Event date: 26/04/2017
News date: 21 Apr
Whatever you want to do, concerns you have or support you need, there are a wealth of organisations and charities that can help. Have a look at what's available here.
Items such as raised toilet seats, bath boards and seats, walking frames, and grab rails can make a real difference to your safety and independence.
Although there is no known cure for dementia, there are some treatments which can either help to slow down the effects of the disease or help to cope with the symptoms.
There are a number of different types of medication used in the treatment of dementia, particularly of the Alzheimers type. These drugs are used to change the chemical balances in the brain. They can't undo the effects of dementia, but they can help with symptoms and sometimes slow down the progression of the disease. Most of the drugs used to treat dementia work by blocking certain chemicals in the brain from having their usual effect.
Some drugs (like Donepezil, Galantamine, and Rivastigmine) block the activity of a chemical called acetylcholinesterase. They are used to treat mild to moderate dementia.
Memantine hydrochloride is another drug that is often used in more severe cases of dementia, or for cases that don't respond to other medication. This drug blocks the action of a number of different chemicals in the brain.
Medication to treat high blood pressure may also slow down the symptoms of vascular dementia.
In some cases where people with dementia show disruptive or aggressive behaviour, medication from a group of drugs called antipsychotics may be used to help keep them calm.
However antipsychotics can have some side-effects, including shaking / tremors and effects on a person's mobility. This is particularly a problem if the person taking the medication has dementia with Lewy bodies.
It is also important to remember that antipsychotic medication can cause people to be drowsy, and can affect their concentration and ability to interact with the world around them. Such medication should not be used as a quick way of 'keeping someone quiet', and should only ever be used if other approaches to help someone stay calm have not been successful, and if the person or those around them will be in danger as a result of their behaviour.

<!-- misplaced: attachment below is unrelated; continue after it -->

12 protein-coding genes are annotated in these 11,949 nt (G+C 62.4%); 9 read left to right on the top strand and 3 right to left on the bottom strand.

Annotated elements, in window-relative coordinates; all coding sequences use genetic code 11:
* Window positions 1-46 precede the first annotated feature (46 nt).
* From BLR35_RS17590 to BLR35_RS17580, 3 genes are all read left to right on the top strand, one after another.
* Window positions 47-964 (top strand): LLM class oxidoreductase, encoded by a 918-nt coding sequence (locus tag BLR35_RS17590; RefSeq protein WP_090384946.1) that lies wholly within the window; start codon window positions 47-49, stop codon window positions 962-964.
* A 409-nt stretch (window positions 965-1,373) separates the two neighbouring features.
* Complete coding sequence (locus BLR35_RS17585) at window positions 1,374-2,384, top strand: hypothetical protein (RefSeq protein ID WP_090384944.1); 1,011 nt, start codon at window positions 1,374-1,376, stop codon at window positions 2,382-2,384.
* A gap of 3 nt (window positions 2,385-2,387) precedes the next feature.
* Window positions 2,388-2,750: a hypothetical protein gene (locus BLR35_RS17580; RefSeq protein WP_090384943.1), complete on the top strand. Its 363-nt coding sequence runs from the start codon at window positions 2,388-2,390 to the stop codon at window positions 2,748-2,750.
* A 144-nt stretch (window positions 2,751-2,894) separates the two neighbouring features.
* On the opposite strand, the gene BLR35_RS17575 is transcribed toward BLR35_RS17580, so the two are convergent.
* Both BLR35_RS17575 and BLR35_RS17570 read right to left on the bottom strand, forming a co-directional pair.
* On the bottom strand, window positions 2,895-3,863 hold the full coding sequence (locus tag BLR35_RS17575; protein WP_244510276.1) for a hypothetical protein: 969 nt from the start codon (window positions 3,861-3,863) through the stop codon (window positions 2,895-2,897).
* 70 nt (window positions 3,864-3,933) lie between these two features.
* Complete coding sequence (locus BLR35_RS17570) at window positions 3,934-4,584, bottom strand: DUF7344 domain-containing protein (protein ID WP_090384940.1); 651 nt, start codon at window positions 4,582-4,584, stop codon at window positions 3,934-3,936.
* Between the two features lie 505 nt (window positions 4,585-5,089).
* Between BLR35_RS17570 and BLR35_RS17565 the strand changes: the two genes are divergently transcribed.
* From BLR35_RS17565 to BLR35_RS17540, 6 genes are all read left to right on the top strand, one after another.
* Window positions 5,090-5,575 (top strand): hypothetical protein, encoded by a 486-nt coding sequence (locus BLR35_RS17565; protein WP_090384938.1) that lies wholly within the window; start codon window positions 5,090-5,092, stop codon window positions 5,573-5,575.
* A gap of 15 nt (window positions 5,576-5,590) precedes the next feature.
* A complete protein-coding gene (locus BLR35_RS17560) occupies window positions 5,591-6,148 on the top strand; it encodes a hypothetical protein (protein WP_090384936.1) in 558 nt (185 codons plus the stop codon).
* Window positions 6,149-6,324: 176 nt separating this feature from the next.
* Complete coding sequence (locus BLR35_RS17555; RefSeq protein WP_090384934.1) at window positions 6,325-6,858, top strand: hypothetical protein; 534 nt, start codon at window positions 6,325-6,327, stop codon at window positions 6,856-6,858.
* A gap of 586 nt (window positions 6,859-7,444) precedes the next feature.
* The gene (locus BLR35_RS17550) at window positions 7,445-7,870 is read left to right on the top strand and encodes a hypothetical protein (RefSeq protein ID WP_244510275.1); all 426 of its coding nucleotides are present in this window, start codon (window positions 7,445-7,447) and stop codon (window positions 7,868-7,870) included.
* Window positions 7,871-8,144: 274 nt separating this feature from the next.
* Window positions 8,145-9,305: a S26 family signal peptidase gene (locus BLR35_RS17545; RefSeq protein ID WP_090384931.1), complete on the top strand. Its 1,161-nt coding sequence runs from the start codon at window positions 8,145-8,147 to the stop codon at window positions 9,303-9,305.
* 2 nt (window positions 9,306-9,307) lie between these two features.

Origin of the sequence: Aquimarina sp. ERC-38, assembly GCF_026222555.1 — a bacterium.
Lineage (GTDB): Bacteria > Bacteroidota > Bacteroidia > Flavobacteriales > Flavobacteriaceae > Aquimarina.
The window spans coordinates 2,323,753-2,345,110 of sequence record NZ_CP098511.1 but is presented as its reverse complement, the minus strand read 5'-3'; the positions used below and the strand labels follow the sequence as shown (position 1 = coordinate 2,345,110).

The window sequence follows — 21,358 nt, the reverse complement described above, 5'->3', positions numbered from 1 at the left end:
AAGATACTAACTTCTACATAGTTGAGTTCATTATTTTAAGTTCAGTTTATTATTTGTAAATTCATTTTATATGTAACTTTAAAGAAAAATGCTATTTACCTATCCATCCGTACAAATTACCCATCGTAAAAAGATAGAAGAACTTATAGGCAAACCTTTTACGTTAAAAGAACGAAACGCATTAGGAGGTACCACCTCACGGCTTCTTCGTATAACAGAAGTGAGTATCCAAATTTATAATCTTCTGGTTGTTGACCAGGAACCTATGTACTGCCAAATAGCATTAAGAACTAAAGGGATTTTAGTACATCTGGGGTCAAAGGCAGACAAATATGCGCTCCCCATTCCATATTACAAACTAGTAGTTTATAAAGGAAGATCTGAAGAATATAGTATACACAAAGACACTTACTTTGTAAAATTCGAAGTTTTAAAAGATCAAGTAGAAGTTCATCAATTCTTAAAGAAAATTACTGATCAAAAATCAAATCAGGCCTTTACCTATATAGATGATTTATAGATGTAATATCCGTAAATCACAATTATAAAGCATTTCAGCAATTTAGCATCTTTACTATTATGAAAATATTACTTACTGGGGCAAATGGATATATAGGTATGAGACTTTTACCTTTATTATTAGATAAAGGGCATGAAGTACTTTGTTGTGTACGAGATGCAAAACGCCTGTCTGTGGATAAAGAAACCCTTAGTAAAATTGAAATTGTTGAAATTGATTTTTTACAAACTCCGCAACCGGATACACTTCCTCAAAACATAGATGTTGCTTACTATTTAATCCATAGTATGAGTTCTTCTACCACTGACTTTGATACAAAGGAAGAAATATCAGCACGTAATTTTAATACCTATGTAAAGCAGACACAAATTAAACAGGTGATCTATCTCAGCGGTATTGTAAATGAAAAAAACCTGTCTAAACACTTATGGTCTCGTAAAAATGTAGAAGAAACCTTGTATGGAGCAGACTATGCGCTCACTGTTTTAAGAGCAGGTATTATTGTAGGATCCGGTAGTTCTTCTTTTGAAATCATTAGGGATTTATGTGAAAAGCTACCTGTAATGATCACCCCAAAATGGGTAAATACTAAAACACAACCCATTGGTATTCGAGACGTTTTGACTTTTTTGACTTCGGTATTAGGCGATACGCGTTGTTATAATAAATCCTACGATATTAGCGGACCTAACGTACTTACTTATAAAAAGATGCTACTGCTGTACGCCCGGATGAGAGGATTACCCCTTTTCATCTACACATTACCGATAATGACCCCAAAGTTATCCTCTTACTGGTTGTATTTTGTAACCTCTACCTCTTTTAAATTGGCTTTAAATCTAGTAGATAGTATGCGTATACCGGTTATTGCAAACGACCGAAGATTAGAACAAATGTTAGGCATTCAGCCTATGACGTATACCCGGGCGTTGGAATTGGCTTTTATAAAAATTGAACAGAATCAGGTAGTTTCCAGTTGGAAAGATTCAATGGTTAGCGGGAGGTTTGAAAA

Many people with dementia will also have symptoms of depression. In such cases a doctor may prescribe anti-depressants to help lift a person's mood.
The NHS Choices website provides information on all of the most common medicines and their side-effects.
Patient.co.uk have a directory of the most common medicines and drugs, with information on their benefits and side-effects.
The Mind website provides information on the kinds of medication which you might be offered to treat dementia or other mental health problems.
Psychological therapies are therapies that involve mental activities and talking. They are designed to help people cope with the symptoms of dementia rather than changing the course of the illness itself.
Behavioural therapy identifies triggers that cause certain behaviours and tries to tackle the triggers so that the behaviour will change.
For example if someone with dementia leaves the house and wanders around because they feel bored or restless, their carer might try to prevent this behaviour by giving them something stimulating to do to keep them occupied and relaxed. This can include anything from watching television or listening to their favourite music, to attending a day centre or getting plenty of exercise.
Cognitive stimulation involves doing different mental tasks to try to help with mental function. This could be puzzles or games involving memory, problem-solving or language, which can be done in groups. Sometimes this is combined with facts about the present environment to incorporate a therapy called reality orientation.....
Reality orientation aims to bring people with dementia back in to the present when they are confused. This can be done by reminding them of facts about themselves and the environment around them.